After World War II, the United States deactivated its battleships and placed them in the United States Navy reserve fleets, better known as the "mothball fleet". Most of these ships were eventually scrapped, but the four "Iowa"-class battleships were not, and on several occasions these four battleships were reactivated for naval gunfire support. The U.S. Navy has held onto the four "Iowa"-class battleships long after the upkeep and maintenance of operating and maintaining a battleship and the arrival of aircraft and precision guided munitions led other nations to scrap their big-gun fleets. [Government Accountability Office, "Naval Surface Fire Support Program Plans and Costs" (NSIAD-99-91).] Congress is largely responsible for keeping the four "Iowa"-class battleships in the United States Navy reserve fleets and on the Naval Vessel Register. The lawmakers argue that the battleships' large-caliber guns have a useful destructive power that is lacking in the smaller, cheaper, and faster guns mounted by U.S. cruisers and destroyers.Government Accountability Office. "Information on Options for Naval Surface Fire Support" (GAO-05-39R).]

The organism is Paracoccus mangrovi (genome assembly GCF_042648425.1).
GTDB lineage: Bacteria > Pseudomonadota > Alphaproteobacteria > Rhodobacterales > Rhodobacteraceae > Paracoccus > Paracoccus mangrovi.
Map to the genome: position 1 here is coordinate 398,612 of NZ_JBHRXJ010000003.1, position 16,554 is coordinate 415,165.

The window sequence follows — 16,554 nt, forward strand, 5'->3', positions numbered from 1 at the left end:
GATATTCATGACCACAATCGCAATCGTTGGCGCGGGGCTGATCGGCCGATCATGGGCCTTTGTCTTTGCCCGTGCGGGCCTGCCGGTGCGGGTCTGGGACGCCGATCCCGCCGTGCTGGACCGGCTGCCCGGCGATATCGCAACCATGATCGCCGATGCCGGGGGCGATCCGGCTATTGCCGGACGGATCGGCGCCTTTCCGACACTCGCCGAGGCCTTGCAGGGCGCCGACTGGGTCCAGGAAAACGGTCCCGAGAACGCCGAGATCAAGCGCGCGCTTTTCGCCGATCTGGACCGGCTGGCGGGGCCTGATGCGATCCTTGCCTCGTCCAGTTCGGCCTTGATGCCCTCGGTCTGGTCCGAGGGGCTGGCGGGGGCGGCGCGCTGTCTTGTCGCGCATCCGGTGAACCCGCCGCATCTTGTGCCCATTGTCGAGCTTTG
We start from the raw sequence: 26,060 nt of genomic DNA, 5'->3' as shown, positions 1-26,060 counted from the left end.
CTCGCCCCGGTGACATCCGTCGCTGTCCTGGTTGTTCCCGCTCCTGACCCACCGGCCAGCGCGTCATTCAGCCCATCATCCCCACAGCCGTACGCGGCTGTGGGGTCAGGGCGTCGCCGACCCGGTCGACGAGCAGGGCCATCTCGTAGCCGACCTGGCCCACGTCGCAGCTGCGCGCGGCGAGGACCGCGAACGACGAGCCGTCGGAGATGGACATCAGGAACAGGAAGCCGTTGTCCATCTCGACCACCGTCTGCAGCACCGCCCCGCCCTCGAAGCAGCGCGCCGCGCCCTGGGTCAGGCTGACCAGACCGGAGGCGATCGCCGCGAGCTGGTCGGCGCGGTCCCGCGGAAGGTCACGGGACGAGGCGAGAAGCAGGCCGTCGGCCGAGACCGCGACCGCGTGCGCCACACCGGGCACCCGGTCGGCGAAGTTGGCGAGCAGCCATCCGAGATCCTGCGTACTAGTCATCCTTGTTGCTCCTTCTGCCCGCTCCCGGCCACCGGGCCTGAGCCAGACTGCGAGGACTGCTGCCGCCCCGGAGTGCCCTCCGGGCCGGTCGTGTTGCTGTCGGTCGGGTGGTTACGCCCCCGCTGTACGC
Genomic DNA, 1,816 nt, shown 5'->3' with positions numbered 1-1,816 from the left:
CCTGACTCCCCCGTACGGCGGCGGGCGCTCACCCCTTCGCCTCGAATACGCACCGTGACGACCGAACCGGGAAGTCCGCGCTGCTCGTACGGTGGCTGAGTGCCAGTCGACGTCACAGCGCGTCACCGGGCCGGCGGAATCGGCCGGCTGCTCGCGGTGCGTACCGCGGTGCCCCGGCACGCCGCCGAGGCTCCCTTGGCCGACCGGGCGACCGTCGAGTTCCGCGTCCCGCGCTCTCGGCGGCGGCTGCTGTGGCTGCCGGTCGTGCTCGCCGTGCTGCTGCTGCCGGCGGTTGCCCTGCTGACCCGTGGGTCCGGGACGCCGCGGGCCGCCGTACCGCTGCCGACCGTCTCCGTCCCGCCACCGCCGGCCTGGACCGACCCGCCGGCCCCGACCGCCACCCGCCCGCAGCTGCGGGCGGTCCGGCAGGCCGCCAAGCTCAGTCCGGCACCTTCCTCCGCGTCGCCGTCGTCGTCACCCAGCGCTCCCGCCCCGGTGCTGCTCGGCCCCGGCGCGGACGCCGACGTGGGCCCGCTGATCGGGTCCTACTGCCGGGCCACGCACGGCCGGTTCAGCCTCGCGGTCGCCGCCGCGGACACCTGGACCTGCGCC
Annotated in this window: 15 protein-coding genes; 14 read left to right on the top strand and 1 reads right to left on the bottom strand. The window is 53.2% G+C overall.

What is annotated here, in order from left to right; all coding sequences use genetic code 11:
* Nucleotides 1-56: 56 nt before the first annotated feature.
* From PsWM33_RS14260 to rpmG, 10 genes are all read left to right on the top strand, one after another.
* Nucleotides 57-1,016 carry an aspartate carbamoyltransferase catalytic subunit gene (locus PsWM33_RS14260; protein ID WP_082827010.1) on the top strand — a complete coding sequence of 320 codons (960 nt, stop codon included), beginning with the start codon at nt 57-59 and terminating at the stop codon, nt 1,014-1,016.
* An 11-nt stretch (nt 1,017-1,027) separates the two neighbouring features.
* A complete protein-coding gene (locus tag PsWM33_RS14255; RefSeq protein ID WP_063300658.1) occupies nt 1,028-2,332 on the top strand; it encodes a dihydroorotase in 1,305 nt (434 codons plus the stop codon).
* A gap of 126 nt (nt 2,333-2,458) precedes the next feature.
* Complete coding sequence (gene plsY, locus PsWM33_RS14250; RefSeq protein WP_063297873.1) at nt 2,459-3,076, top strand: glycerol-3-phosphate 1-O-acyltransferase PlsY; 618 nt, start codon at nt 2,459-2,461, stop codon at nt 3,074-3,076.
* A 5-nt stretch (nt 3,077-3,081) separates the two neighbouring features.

In the 1980s, President Ronald Reagan proposed creating a 600-ship Navy as part of the overall defense department build-up to counter the threat of the armed forces of the Soviet Union; both the Red Army and the Soviet Navy had grown in the aftermath of the unification of Vietnam in 1975 and the loss of faith that Americans had in their armed services.cite book | last =Holland | first =W. J. | title =The Navy | publisher =Barnes & Noble, Inc., by arrangement with Hugh Lauter Levin Associates, Inc. | date =2004 | location =China | pages =page 184 | id =ISBN 076076218X] When the Soviet Union collapsed in 1991, the 600-ship Navy was seen as too costly to maintain, and the navy made plans to return to its traditional 313-ship navy.cite book | last =Johnston, Ian & McAuley, Rob | title =The Battleships | publisher =Channel 4 Books (an imprint of Pan Macmillian, LTD) | date =2002 | location =London | pages =page 183 | url = http://www.panmacmillan.com/ | id =ISBN 0752261886] This led to the deactivation of several ships in the navy's fleet, including the four reactivated "Iowa"-class battleships, which were removed from service between 1990 and 1992. [cite DANFS | author = Naval Historical Center | title = Iowa | url = http://history.navy.mil/danfs/i2/iowa-iii.htm | accessdate = 2008-10-07 | link = on ] [cite DANFS | author = Naval Historical Center | title = New Jersey | url = http://www.history.navy.mil/danfs/n4/new_jersey-ii.htm | accessdate = 2008-10-07 | link = on ] [cite DANFS | author = Naval Historical Center | title = Missouri | url = http://history.navy.mil/danfs/m12/missouri-iv.htm | accessdate = 2008-10-07 | link = on ] [cite DANFS | author = Naval Historical Center | title = Wisconsin | url = http://history.navy.mil/danfs/w10/wisconsin-ii.htm | accessdate = 2008-10-07 | link = on ] Originally, the navy had struck all four ships and made plans to donate them, however Congress intervened in this plan with the passing of the National Defense Authorization Act of 1996. Section 1011 required the United States Navy to reinstate to the Naval Vessel Register two of the "Iowa"-class battleships that had been struck by the Navy in 1995; these ships were to be maintained in the United States Navy reserve fleets (or "mothball fleet"). The Navy was to ensure that both of the reinstated battleships were in good condition and could be reactivated for use in the Marine Corps' amphibious operations. Both battleships were to be maintained with the reserve fleet until such a time as the navy could certify that it had within its fleet the operational capacity to meet or exceed the gunfire support that both battleships could provide.104th Congress, House of Representatives. [http://www.dod.mil/dodgc/olc/docs/1996NDAA.pdf National Defense Authorization Act of 1996] . p. 237. Accessed 17 December 2006.] To comply with this requirement the navy selected the battleships USS|New Jersey|BB-62|2 and USS|Wisconsin|BB-64|2 for reinstatement to the Naval Vessel Register.